[A picture of private offices at Fog Creek Software] Alert! This ancient trifle retrieved from the Joel on Software archive is well-past its expiration date. Proceed with care.

Joel on Software

2000/11/12

by Joel Spolsky
Sunday, November 12, 2000

Transmeta goes Public

I like Transmeta, for two big reasons.

First, they are the first CPU designers to finally admit that the age of designing instruction sets is over. If you want to design a CPU for PCs, and you want people to use it, you no longer have the luxury of inventing your own instruction set. You have to run x86 code. Period. And Transmeta recognized this from the start.

The second reason I like Transmeta is that they decided to tackle a really, really hard problem, even though it took many years to get launched. This is not a "build to flip" company. They don't mind going after Intel, which is very brave of them. That puts them squarely in the Ben and Jerry's camp. So many of the dot coms that are blowing up right now were built in about three months and never had any sustainable competitive advantage, let alone barriers to entry, and it's no wonder that they're doing so badly.

(By the way, when I say "I like Transmeta," I don't mean as an investment. Intel is probably going to squash them like a bug without even doing anything. Which is too bad, because I like Transmeta.)

Caution, the moving walk is nearing its end. Please watch your step.

I'm in Denver airport waiting for a flight back to NYC on the utterly, completely horrid United Airlines. As I look around dozens of flights are either cancelled, delayed by hours, or overbooked. The customer service line for rebooking is miles long.

If you know the secret, you can get a nice cubicle upstairs with an ethernet connection to the Internet ($3.95 for 30 minutes) and very comfortable aeron chairs. The only trouble is that it's near the end of the moving walk, and there's a voice on the loudspeakers which repeats, "caution, the moving walk is nearing its end. Please watch your step." every half minute or so. So far it hasn't driven me crazy, yet, but I'm sure it will.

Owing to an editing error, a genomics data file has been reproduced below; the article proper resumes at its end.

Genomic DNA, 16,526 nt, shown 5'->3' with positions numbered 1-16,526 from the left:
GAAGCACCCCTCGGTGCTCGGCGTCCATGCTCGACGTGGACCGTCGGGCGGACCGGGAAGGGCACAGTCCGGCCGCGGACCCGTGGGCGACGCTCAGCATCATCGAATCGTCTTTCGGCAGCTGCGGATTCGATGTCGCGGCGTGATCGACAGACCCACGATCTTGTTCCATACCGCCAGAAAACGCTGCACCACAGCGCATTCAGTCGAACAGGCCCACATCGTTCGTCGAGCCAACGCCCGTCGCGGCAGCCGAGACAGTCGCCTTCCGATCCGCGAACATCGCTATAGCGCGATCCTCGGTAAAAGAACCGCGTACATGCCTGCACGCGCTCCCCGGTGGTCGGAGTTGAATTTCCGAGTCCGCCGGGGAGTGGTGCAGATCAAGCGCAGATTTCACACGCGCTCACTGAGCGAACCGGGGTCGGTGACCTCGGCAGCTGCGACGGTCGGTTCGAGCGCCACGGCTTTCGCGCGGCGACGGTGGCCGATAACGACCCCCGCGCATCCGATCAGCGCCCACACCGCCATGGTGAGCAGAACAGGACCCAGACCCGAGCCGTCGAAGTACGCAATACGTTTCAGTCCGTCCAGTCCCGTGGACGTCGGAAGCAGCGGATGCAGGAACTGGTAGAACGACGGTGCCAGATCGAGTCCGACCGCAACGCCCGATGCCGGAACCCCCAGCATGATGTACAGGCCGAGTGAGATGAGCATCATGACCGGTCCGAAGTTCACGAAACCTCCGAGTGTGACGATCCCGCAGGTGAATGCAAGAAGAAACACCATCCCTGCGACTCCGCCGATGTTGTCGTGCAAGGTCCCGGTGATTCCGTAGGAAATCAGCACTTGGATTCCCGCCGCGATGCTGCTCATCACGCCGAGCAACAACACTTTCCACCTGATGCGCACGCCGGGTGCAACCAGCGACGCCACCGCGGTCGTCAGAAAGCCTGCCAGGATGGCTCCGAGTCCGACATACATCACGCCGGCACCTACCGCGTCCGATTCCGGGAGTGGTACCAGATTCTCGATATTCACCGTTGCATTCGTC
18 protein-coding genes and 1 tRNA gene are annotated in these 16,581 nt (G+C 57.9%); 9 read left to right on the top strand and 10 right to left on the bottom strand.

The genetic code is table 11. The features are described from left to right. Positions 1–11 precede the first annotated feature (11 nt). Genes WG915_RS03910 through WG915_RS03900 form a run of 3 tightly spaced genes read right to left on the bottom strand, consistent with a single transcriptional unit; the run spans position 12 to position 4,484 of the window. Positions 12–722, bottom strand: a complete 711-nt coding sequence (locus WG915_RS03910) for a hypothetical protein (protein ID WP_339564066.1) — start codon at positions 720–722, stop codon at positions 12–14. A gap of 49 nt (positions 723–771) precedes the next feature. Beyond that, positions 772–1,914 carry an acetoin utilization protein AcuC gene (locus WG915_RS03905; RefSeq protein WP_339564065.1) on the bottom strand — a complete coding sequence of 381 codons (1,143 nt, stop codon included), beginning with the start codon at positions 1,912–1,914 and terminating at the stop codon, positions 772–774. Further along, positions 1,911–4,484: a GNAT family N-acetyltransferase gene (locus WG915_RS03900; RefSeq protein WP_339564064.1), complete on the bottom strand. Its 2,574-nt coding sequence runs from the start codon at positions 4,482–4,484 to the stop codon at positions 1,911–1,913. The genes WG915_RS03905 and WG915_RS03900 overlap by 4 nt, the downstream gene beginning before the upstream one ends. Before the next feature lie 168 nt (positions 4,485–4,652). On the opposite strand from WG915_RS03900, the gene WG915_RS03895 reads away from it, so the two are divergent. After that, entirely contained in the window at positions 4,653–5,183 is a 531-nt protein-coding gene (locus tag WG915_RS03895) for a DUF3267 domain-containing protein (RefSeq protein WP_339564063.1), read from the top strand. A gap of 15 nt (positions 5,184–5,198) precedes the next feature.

Inprise is Borland Again

The only time a company would want to change its name, from something people recognize to something completely new, would be if it had such low brand equity that the old name was a liability. So ValuJet, nearly bankrupted due to their shockingly poor safety record, changed their name to AirTran, and when a bunch of consumer-loathed phone companies merged (Bell Atlantic, GTE, and AirTouch) they must have decided that not one of those names was worth the recognition, so they came up with Verizon. But there was nothing wrong with Borland, so I never understood why they changed their name to Inprise.

I guess they didn't either, because looking at their web site, it seems like they're back to Borland.

Prediction: you'll see a lot of name changes among local phone companies, cable television companies, and airlines over the next few years, as the shakeout for years of abysmal customer service starts to catch up with them.


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About the author.

I’m Joel Spolsky, co-founder of Fog Creek Software, a New York company that proves that you can treat programmers well and still be highly profitable. Programmers get private offices, free lunch, and work 40 hours a week. Customers only pay for software if they’re delighted. We make Trello, insanely simple project management, FogBugz, an enlightened bug tracker designed to help great teams develop brilliant software, and Kiln, which simplifies source control. I’m also the co-founder and CEO of Stack Exchange. More about me.

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